Connect with us


Dos and Don’ts Of Safe Driving For Business

Last updated by


safe driving

There is a saying, use it or lose it, and even the best vehicle drivers worldwide will be rusty and out of practice when they’ve had a break from driving, especially on busy roads.

The pandemic has disrupted business travel, and with the lockdowns, many of us who drive for work may be a little anxious about getting back behind the wheel. Not only do we need to get back up to speed with the vehicle, which may be a truck, lorry, van, or car, but we also have to navigate the roads filled with other drivers.

Since COVID-19, one statistic is positive – road deaths are down everywhere. Newstatesman reported in June 2020 that fatalities and severe injuries in the UK were down a whopping 70%. Zero deaths and injuries would be ideal but unrealistic, so how do we work towards much lower statistics for road fatalities going forward?

Here are some basic reminders to business fleet management leaders and owner drivers to avoid accidents that could be deadly.

Do Conduct Frequent Servicing

If you rely on an annual MOT to ensure your business vehicle is roadworthy, then you are not necessarily driving safely at all times. At least one service per year ought to be carried out to ensure all the essential safety systems, such as seatbelts, hazard warning lights, and airbags, are in good working order. You never know when you may rely on them; they could save your life or your colleague’s.

Don’t Drive On Old Tyres

Tires get worn down over time, especially if you need to drive overexposed locations with more wear and tear from the road, such as the Yorkshire moors and dales instance. Ossett Tyre House says most local drivers experience some natural and unexpected hazards while driving, and avoiding an injury often comes back to the car and tyres’ condition.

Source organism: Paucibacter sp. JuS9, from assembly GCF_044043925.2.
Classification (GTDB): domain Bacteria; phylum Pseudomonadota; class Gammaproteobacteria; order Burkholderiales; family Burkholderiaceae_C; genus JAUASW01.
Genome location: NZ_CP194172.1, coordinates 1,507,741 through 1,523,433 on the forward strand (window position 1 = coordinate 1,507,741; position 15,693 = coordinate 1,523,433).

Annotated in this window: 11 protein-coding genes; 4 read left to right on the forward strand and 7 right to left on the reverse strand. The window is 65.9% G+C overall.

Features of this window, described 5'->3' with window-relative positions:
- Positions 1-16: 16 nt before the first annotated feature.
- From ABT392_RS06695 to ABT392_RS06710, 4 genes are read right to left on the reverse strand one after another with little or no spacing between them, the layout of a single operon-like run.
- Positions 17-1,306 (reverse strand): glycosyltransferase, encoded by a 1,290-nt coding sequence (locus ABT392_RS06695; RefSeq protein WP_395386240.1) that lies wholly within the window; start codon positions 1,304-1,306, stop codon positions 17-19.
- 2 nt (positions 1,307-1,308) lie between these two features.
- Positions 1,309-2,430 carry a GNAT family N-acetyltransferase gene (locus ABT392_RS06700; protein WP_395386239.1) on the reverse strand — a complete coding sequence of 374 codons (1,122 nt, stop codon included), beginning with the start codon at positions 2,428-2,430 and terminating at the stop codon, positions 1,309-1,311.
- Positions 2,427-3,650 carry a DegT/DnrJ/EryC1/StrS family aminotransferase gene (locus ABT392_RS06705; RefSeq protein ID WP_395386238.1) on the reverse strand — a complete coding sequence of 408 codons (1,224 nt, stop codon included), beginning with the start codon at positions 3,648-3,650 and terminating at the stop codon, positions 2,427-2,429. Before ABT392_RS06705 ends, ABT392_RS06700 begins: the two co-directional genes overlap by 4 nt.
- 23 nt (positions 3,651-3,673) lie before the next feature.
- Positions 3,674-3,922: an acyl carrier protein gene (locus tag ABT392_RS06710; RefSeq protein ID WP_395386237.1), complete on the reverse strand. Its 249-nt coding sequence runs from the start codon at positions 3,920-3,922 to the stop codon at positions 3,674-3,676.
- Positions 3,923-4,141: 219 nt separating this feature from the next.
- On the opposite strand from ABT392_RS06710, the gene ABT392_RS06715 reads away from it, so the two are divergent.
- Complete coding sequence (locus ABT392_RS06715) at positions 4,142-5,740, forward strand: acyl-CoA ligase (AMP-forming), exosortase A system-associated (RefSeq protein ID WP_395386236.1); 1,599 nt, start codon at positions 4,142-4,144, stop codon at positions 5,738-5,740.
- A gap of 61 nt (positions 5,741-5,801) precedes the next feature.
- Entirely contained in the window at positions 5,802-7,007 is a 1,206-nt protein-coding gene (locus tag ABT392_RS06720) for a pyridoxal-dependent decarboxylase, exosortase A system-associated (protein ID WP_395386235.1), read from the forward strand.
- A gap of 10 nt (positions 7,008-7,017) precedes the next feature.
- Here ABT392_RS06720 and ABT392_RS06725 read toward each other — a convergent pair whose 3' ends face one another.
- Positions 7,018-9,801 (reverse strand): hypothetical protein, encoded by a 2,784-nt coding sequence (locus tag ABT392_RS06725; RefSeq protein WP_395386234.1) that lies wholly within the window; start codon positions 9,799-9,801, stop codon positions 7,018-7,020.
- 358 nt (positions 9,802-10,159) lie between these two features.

Tyres that may still have enough tread to be street-legal may not always stop you in time if you are confronted with a hazard on the road. This is especially so in wet conditions, of course. Many Tyre shops are working diligently in local areas.

Do Keep Screenwash Filled Up

Some delivery drivers, mobile service providers, and sales reps will just hop into their company vehicle and get going without doing basic checks. One of the most important not to overlook when driving to work is the amount of screenwash you have. If you run into grimy roads, your windscreen can soon become hard to see. This is unsafe unless you have a screenwash to clean it. Of course, dirty windscreens also look unprofessional as well as dangerous.

Don’t Drive When Tired

Pushing employees to keep going on the road and get from one location to another without proper rest is dangerous. If possible, business travelers should share the driving, especially when they embark on a trip longer than usual. If you are traveling alone, pull over once every few hours to stretch your legs and refocus your mind before heading off.

Do Equip Fleets With Safety Equipment

Too few fleet managers pay enough attention to their drivers’ safety equipment. Any vehicle used for business – from company cars to delivery vans – should be equipped with a hazard warning triangle in case of a breakdown. Employees should also have access to a high-visibility vest or jacket for precisely the same reason. It is also a good idea to have a small fire extinguisher fitted to all company vehicles in a fleet in case of emergencies.

Don’t Ignore Dashboard Warning Lights

It can be tempting to ignore warning indicators until a company car is next booked in for a service, especially if it seems to run fine. However, this is often a mistake in terms of safety and being a false economy. Check your car out at the next available opportunity if a dashboard light comes on.

Self Driving and Real-Time Tracking

While self-driving vehicles are beta testing, they will soon share the roads with us.  Take away human error, and the number of accidents should drop (we hope).  The pandemic has pushed back the timeframe for the mass release of driverless cars, but they are coming, and until they do, there are other ways to keep your fleet safe, like cameras and real-time tracking systems, to name a couple.

Continue Reading